It’s been rather windy here… gusting up to 70mph overnight, but mostly 40-50mph. It’s not unusual for the west coast of Wales and, over the years, we have got used to adapting our garden to withstand such winds.

Willow hedge: our flexible friend!

Willow hedge: our flexible friend!

When we first moved into our house, the garden comprised a lawn, a patio, a paved path along the back boundary and a larch-lap fence. We moved in on a blustery day towards the end of 1999. When we got up the following morning, one of the fence panels had blown down. To begin with, we tried replacing and repairing fence panels as they were damaged before finally acknowledging that this is not the place for a solid fence. So, we took down the fence along the back boundary and planted a hedge to provide shelter and slow the wind. There is a field behind and this has its own fence to contain the sheep, so we planted  willow. The ground is soggy and the willows help with that, plus they flex in the wind and, although we have to cut them to stop them growing too big, we’ve never had to replace any of them and they save us money (providing wood-chip for compost and the chicken run and fuel for the Kelly kettle) rather than costing us anything to maintain.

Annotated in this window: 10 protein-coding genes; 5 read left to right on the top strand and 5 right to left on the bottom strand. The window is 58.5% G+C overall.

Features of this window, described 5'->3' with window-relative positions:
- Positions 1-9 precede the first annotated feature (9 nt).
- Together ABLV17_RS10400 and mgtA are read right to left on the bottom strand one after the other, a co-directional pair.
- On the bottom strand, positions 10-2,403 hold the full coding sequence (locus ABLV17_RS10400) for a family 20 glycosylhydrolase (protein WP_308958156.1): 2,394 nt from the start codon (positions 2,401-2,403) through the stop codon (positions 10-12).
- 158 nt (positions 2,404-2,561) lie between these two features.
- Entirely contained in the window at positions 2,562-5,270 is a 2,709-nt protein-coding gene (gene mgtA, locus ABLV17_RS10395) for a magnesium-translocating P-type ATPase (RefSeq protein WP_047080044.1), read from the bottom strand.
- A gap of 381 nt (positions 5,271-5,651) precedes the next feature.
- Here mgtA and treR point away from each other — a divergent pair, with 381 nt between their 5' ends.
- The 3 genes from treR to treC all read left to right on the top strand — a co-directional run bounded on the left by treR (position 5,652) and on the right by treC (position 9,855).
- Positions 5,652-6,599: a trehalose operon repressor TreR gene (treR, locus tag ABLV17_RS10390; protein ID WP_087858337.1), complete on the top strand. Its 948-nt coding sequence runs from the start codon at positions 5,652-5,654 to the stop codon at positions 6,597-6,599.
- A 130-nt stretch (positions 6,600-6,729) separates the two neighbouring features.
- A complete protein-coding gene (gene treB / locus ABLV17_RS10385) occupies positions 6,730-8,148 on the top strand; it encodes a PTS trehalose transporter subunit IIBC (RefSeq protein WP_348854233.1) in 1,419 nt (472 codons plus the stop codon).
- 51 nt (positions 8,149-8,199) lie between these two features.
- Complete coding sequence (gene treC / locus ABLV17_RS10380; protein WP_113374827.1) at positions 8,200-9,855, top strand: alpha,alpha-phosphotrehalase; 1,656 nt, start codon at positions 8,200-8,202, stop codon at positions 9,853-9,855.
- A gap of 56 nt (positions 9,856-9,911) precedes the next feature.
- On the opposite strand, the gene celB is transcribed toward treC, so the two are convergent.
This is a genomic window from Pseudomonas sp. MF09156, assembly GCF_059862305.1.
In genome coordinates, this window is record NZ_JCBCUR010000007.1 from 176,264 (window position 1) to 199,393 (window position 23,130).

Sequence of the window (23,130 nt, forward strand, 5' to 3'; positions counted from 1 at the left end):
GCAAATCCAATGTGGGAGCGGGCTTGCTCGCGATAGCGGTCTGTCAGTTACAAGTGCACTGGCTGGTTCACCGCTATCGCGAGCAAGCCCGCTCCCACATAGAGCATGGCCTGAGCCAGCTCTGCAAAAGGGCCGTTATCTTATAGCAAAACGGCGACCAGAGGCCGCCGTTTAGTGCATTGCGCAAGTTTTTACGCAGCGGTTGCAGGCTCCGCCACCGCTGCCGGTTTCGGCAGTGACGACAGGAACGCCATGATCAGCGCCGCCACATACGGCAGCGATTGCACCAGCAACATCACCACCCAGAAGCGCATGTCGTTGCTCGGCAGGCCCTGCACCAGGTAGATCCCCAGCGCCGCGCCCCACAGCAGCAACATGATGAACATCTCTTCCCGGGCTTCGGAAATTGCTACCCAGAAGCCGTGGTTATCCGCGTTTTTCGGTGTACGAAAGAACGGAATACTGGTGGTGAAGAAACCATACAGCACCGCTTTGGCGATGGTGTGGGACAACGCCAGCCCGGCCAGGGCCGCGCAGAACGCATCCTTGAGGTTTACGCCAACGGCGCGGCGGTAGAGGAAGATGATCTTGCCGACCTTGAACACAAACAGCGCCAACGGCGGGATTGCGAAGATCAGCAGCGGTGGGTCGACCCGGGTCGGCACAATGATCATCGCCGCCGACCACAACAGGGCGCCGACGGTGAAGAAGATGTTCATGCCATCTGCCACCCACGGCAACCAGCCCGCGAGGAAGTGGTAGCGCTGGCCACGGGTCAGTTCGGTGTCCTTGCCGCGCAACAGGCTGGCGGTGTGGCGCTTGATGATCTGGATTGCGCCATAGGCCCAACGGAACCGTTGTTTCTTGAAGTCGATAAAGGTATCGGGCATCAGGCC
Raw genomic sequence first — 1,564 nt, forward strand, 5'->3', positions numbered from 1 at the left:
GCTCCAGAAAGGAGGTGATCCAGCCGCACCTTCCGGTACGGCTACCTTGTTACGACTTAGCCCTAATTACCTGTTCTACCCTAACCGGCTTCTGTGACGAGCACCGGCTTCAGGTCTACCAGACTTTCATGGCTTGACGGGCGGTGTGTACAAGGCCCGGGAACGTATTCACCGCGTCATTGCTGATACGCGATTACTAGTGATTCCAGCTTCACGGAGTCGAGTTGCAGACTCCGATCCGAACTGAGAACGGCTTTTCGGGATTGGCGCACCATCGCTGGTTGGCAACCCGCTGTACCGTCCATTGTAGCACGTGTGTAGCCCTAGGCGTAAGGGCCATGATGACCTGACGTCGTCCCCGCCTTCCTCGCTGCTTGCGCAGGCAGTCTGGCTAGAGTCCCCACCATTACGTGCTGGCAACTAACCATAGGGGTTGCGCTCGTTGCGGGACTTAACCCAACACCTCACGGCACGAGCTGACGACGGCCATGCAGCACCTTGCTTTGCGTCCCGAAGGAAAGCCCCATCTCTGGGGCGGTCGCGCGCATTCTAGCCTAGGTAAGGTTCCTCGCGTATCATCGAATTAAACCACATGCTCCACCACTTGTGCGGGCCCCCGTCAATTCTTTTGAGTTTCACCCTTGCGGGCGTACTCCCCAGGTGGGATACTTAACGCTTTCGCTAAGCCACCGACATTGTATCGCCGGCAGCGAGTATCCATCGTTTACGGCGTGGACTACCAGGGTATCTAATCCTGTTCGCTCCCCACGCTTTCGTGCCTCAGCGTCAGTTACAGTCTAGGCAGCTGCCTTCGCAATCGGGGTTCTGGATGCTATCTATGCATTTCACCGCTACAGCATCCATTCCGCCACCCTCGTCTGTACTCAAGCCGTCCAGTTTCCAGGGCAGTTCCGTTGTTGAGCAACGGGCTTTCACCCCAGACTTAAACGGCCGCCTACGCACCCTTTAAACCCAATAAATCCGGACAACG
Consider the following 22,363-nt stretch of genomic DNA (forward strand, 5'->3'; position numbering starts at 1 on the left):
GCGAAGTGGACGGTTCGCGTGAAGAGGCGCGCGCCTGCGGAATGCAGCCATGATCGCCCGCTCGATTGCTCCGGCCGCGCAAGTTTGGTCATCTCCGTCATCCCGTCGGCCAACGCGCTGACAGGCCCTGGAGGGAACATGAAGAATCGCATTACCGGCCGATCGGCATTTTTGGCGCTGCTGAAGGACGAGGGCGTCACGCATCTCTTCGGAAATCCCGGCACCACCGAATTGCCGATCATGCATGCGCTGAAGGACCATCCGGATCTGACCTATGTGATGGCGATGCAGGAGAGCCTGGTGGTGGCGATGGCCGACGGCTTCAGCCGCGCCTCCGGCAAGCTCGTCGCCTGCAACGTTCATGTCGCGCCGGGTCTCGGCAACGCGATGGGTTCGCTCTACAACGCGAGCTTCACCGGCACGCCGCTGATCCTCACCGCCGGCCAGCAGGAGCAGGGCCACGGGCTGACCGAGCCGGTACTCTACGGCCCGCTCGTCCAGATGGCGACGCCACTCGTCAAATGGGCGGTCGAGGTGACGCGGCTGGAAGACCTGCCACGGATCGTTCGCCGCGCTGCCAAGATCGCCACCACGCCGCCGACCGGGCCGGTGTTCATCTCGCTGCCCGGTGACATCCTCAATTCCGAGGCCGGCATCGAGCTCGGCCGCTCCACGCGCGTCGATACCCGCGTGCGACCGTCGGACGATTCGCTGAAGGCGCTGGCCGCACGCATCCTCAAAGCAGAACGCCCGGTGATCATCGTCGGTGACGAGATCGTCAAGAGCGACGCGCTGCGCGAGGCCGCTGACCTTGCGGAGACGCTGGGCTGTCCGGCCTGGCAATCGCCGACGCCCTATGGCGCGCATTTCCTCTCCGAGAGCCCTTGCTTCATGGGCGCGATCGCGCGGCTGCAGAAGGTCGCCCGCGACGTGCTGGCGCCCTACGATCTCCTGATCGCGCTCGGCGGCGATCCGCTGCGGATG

The same cannot be said for many of the fences around us. One neighbour had 10cm (4 inch) fence posts break in the high winds a few weeks ago – probably because they were supporting solid fence panels. We’ve seen several fences and walls blown down recently (one twice in as many months), but still our hedge survives.

And so it is with life… sometimes flexibility allows us to survive turbulent times in tact – especially if we have our roots firmly planted in the soil.

Our daily veg (and fruit)

So, here we are in the depths of winter and I realise that we are still managing to eat something home-grown at least once every day. Considering our small garden, I’m terribly pleased about this.

Aliss - star layer

Aliss – star layer

First, there is the fresh produce… currently we are getting an egg every day from Aliss (none from any of the others, but that’s not surprising from the two oldies). In addition, I’m able to go out into the garden and pick kale, broccoli leaves, blood-veined sorrel and a range of oriental leaves (my favourite in salads is red mizuna), or dig up some oca; plus a few chillies are finally ripening up in our very soggy greenhouse. There’s also still sage growing abundantly, which I love to use in stuffing. NB: all photos in this post were taken today (26 December 2013).